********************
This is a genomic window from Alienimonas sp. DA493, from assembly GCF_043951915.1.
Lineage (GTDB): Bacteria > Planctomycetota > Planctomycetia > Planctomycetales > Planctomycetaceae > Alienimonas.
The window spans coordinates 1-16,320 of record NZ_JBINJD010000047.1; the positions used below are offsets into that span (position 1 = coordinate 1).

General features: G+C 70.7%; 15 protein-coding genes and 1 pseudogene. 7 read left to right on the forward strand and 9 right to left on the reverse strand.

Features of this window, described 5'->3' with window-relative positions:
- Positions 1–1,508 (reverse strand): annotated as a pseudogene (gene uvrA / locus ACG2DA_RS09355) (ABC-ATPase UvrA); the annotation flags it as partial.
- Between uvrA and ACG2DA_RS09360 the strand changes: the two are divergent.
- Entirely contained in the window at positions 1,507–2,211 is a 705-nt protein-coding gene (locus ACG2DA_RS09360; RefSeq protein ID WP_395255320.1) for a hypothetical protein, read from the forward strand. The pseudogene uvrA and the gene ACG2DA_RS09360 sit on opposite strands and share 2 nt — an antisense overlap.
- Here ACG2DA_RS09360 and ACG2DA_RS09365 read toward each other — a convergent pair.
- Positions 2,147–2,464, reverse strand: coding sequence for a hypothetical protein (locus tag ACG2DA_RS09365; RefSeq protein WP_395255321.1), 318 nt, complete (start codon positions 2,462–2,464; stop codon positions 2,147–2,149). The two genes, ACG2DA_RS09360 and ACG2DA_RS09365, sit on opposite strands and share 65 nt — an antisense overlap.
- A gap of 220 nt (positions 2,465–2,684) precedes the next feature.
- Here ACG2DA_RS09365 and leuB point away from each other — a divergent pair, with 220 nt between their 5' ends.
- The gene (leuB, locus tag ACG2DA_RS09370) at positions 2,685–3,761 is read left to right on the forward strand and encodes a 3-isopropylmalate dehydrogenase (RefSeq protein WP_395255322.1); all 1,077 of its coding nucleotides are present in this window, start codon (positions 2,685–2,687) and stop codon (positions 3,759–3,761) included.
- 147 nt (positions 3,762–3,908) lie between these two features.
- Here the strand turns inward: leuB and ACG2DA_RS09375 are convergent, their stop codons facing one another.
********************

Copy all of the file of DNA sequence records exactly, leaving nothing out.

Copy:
This is a genomic window from Alienimonas sp. DA493, from assembly GCF_043951915.1.
Lineage (GTDB): Bacteria > Planctomycetota > Planctomycetia > Planctomycetales > Planctomycetaceae > Alienimonas.
The window spans coordinates 1-16,320 of record NZ_JBINJD010000047.1; the positions used below are offsets into that span (position 1 = coordinate 1).

General features: G+C 70.7%; 15 protein-coding genes and 1 pseudogene. 7 read left to right on the forward strand and 9 right to left on the reverse strand.

Features of this window, described 5'->3' with window-relative positions:
- Positions 1–1,508 (reverse strand): annotated as a pseudogene (gene uvrA / locus ACG2DA_RS09355) (ABC-ATPase UvrA); the annotation flags it as partial.
- Between uvrA and ACG2DA_RS09360 the strand changes: the two are divergent.
- Entirely contained in the window at positions 1,507–2,211 is a 705-nt protein-coding gene (locus ACG2DA_RS09360; RefSeq protein ID WP_395255320.1) for a hypothetical protein, read from the forward strand. The pseudogene uvrA and the gene ACG2DA_RS09360 sit on opposite strands and share 2 nt — an antisense overlap.
- Here ACG2DA_RS09360 and ACG2DA_RS09365 read toward each other — a convergent pair.
- Positions 2,147–2,464, reverse strand: coding sequence for a hypothetical protein (locus tag ACG2DA_RS09365; RefSeq protein WP_395255321.1), 318 nt, complete (start codon positions 2,462–2,464; stop codon positions 2,147–2,149). The two genes, ACG2DA_RS09360 and ACG2DA_RS09365, sit on opposite strands and share 65 nt — an antisense overlap.
- A gap of 220 nt (positions 2,465–2,684) precedes the next feature.
- Here ACG2DA_RS09365 and leuB point away from each other — a divergent pair, with 220 nt between their 5' ends.
- The gene (leuB, locus tag ACG2DA_RS09370) at positions 2,685–3,761 is read left to right on the forward strand and encodes a 3-isopropylmalate dehydrogenase (RefSeq protein WP_395255322.1); all 1,077 of its coding nucleotides are present in this window, start codon (positions 2,685–2,687) and stop codon (positions 3,759–3,761) included.
- 147 nt (positions 3,762–3,908) lie between these two features.
- Here the strand turns inward: leuB and ACG2DA_RS09375 are convergent, their stop codons facing one another.